If it did so, "King Hassan would immediately reactivate the Moroccan claim to Ceuta and Melilla," the monarch, who celebrated his 76th birthday on Sunday, reportedly said during the meeting in Madrid in July 1983.
Fascinating stuff, but that's not the passage that contains the revelation.

This is:

In a confidential dispatch from Madrid to Geoffrey Howe, the then Foreign Secretary, Ambassador Parsons wrote: "The King emphasised, as he had done with me before, that that requirement was to take some step over Gibraltar which would keep public opinion quiet for the time being.

"It should be clearly understood in private by both governments that in fact Spain did not really seek an early solution to the sovereignty problem.

"If [Spain] recovered Gibraltar, King Hassan of Morocco would immediately activate his claim to Ceuta and Melilla.

"The two foreign ministers should reach a private understanding between each other, differentiating between their actual aim and the methods used to propitiate public opinion on both sides."

Did you spot it? No?

Well here it is again in slow motion:

"T h e t w o f o r e i g n m i n i s t e r s s h o u l d r e a c h a p r i v a t e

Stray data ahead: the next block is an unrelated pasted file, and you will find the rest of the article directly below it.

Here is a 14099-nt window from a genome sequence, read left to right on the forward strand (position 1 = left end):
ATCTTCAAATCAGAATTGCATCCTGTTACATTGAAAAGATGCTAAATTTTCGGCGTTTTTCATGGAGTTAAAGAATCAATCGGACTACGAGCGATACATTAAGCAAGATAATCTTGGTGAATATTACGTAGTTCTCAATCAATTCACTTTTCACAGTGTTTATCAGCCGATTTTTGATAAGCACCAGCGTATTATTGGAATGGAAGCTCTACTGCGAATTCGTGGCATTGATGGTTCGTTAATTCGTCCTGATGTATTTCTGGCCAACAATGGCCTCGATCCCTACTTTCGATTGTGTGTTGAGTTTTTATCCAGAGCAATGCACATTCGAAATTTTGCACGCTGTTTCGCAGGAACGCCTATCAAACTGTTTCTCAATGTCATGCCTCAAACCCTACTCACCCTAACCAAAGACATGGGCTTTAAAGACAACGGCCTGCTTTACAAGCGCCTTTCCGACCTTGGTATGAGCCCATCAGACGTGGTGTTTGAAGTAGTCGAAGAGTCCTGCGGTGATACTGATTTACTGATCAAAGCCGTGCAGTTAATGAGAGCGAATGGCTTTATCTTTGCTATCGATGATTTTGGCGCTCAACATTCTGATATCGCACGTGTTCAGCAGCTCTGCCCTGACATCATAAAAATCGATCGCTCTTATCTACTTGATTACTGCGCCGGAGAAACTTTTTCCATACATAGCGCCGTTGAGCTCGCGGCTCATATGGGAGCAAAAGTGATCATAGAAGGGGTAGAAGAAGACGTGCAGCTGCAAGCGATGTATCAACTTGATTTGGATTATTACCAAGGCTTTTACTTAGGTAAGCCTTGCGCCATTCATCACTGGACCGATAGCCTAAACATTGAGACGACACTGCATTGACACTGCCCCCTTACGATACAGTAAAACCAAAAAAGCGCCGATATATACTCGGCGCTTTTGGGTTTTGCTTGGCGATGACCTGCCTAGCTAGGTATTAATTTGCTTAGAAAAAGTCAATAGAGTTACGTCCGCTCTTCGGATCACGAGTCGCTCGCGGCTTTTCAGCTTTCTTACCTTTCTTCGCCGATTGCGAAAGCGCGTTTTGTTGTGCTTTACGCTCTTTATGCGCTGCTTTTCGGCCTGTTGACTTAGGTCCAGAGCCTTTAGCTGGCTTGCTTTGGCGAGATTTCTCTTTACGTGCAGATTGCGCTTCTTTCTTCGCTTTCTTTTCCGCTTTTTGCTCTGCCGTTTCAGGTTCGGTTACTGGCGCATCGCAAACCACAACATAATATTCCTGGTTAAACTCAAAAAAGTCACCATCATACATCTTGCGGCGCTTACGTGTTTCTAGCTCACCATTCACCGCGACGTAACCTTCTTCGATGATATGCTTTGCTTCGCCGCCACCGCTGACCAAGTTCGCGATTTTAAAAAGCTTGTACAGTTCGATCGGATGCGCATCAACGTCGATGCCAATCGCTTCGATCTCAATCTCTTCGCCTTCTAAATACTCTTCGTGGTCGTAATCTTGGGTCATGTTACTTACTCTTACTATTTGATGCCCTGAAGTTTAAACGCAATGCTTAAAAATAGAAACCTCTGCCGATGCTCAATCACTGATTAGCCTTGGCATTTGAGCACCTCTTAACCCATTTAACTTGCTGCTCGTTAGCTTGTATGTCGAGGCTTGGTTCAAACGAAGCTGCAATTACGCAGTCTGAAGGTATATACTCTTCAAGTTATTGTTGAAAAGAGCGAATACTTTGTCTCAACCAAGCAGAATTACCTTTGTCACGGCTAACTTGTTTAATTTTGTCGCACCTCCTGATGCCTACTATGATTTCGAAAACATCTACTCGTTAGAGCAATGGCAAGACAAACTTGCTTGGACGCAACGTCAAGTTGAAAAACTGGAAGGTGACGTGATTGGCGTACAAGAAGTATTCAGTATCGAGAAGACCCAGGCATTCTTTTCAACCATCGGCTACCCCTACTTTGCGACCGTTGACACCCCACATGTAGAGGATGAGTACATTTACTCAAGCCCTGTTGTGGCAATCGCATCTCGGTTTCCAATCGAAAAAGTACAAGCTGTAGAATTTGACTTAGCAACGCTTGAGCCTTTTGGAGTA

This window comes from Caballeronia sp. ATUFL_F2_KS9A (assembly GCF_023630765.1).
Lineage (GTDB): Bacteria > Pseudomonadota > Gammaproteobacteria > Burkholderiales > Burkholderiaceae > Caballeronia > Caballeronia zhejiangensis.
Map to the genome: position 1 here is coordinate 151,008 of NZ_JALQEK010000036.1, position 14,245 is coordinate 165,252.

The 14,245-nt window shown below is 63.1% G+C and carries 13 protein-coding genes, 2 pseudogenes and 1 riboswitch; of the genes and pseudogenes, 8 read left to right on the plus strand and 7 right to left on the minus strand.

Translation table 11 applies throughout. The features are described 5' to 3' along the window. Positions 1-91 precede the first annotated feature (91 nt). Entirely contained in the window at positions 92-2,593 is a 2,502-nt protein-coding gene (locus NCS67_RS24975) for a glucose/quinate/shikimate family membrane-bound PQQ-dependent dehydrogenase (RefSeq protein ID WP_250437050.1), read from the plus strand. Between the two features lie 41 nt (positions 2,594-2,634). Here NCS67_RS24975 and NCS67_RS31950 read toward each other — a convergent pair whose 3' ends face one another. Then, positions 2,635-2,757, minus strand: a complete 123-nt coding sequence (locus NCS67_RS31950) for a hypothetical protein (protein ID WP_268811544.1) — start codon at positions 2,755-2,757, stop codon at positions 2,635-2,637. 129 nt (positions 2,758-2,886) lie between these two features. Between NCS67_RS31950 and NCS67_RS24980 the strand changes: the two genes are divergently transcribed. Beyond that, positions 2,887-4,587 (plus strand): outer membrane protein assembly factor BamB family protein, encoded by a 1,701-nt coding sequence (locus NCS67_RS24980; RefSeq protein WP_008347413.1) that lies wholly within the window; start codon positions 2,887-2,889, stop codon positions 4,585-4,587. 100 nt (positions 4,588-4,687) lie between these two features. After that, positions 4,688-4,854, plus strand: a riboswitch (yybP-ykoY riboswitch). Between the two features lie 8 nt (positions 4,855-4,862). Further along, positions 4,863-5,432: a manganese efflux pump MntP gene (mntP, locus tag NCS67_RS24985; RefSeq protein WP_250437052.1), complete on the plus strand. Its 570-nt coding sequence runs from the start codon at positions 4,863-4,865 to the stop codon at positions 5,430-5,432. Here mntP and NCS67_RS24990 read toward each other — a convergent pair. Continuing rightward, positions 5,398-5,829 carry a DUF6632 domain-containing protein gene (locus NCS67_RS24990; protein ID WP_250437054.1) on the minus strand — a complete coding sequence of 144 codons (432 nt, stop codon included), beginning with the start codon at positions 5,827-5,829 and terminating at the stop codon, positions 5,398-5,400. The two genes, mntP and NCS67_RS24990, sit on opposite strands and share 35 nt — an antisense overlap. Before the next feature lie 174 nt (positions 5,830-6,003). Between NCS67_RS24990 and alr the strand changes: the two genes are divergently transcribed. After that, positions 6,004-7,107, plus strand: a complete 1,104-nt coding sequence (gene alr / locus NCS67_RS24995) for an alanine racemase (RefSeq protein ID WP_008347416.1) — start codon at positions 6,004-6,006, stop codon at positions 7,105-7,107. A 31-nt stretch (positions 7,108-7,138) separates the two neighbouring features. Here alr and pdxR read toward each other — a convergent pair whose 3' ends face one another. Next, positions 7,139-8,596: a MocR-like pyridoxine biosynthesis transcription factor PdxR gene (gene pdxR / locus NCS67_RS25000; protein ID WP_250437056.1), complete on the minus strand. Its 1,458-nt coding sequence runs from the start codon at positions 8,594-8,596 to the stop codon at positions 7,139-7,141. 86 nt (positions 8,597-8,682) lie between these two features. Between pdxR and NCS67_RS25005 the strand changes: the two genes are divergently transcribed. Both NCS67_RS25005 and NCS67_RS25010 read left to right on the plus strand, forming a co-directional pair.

u n d e r s t a n d i n g b e t w e e n e a c h o t h e r, d i f f e r e n t i a t i n g
b e t w e e n t h e i r a c t u a l a i m a n d t h e m e t h o d s u s e d t o
p r o p i t i a t e p u b l i c o p i n i o n o n b o t h s i d e s."

... and here's the super-slo-mo close-up frame (if you have 3D glasses, put them on now):

"... P R O P I T I A T E P U B L I C O P I N I O N ..."

Let's go to the dictionary:

pro·pi·ti·ate transitive verb \prō-pi-shē-āt\ :

to make (someone) pleased or less angry by giving or saying something desired

Behold, politics.

Sometimes, in cables amongst themselves, politicians tend to forget that "real people" will eventually get to read their words (either that or they realize but just don't give a damn), and they drop the facade and talk in real terms.